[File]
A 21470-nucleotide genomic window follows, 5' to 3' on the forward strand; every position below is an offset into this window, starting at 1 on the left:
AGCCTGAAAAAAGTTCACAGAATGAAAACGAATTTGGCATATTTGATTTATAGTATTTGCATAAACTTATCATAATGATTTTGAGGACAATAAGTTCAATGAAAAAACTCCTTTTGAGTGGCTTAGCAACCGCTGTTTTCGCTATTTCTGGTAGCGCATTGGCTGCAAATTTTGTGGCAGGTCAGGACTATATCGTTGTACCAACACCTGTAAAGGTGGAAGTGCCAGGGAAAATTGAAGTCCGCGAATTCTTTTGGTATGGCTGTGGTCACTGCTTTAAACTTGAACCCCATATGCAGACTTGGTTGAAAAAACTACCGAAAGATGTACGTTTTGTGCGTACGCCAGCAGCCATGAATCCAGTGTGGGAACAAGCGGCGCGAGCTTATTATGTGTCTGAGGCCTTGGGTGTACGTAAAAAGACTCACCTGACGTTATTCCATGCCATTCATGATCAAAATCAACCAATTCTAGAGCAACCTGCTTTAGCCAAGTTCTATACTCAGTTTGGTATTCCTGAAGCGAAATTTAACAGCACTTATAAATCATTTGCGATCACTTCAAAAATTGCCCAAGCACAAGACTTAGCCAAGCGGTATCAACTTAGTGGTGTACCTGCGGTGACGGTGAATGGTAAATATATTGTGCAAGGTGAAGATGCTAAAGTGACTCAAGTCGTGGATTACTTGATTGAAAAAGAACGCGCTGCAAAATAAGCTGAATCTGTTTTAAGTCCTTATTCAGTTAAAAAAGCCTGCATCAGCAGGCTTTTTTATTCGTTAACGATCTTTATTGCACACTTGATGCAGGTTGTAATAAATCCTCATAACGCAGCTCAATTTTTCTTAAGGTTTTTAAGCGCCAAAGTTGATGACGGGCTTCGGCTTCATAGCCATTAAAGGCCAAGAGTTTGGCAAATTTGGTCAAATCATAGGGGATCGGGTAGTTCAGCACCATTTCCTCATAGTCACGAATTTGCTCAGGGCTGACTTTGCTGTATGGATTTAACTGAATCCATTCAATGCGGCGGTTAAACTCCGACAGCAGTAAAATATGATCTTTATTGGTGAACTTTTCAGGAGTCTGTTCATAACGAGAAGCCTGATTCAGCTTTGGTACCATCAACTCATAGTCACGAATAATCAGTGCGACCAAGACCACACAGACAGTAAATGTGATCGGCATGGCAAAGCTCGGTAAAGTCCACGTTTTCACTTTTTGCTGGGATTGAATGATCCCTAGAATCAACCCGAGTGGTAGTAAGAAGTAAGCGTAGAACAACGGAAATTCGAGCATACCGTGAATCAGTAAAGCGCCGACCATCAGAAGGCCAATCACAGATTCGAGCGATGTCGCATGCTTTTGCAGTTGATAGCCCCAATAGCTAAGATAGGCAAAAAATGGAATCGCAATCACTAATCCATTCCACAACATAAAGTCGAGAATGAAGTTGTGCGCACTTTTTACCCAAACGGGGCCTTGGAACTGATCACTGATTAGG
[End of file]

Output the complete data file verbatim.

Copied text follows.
A 21470-nucleotide genomic window follows, 5' to 3' on the forward strand; every position below is an offset into this window, starting at 1 on the left:
AGCCTGAAAAAAGTTCACAGAATGAAAACGAATTTGGCATATTTGATTTATAGTATTTGCATAAACTTATCATAATGATTTTGAGGACAATAAGTTCAATGAAAAAACTCCTTTTGAGTGGCTTAGCAACCGCTGTTTTCGCTATTTCTGGTAGCGCATTGGCTGCAAATTTTGTGGCAGGTCAGGACTATATCGTTGTACCAACACCTGTAAAGGTGGAAGTGCCAGGGAAAATTGAAGTCCGCGAATTCTTTTGGTATGGCTGTGGTCACTGCTTTAAACTTGAACCCCATATGCAGACTTGGTTGAAAAAACTACCGAAAGATGTACGTTTTGTGCGTACGCCAGCAGCCATGAATCCAGTGTGGGAACAAGCGGCGCGAGCTTATTATGTGTCTGAGGCCTTGGGTGTACGTAAAAAGACTCACCTGACGTTATTCCATGCCATTCATGATCAAAATCAACCAATTCTAGAGCAACCTGCTTTAGCCAAGTTCTATACTCAGTTTGGTATTCCTGAAGCGAAATTTAACAGCACTTATAAATCATTTGCGATCACTTCAAAAATTGCCCAAGCACAAGACTTAGCCAAGCGGTATCAACTTAGTGGTGTACCTGCGGTGACGGTGAATGGTAAATATATTGTGCAAGGTGAAGATGCTAAAGTGACTCAAGTCGTGGATTACTTGATTGAAAAAGAACGCGCTGCAAAATAAGCTGAATCTGTTTTAAGTCCTTATTCAGTTAAAAAAGCCTGCATCAGCAGGCTTTTTTATTCGTTAACGATCTTTATTGCACACTTGATGCAGGTTGTAATAAATCCTCATAACGCAGCTCAATTTTTCTTAAGGTTTTTAAGCGCCAAAGTTGATGACGGGCTTCGGCTTCATAGCCATTAAAGGCCAAGAGTTTGGCAAATTTGGTCAAATCATAGGGGATCGGGTAGTTCAGCACCATTTCCTCATAGTCACGAATTTGCTCAGGGCTGACTTTGCTGTATGGATTTAACTGAATCCATTCAATGCGGCGGTTAAACTCCGACAGCAGTAAAATATGATCTTTATTGGTGAACTTTTCAGGAGTCTGTTCATAACGAGAAGCCTGATTCAGCTTTGGTACCATCAACTCATAGTCACGAATAATCAGTGCGACCAAGACCACACAGACAGTAAATGTGATCGGCATGGCAAAGCTCGGTAAAGTCCACGTTTTCACTTTTTGCTGGGATTGAATGATCCCTAGAATCAACCCGAGTGGTAGTAAGAAGTAAGCGTAGAACAACGGAAATTCGAGCATACCGTGAATCAGTAAAGCGCCGACCATCAGAAGGCCAATCACAGATTCGAGCGATGTCGCATGCTTTTGCAGTTGATAGCCCCAATAGCTAAGATAGGCAAAAAATGGAATCGCAATCACTAATCCATTCCACAACATAAAGTCGAGAATGAAGTTGTGCGCACTTTTTACCCAAACGGGGCCTTGGAACTGATCACTGATTAGG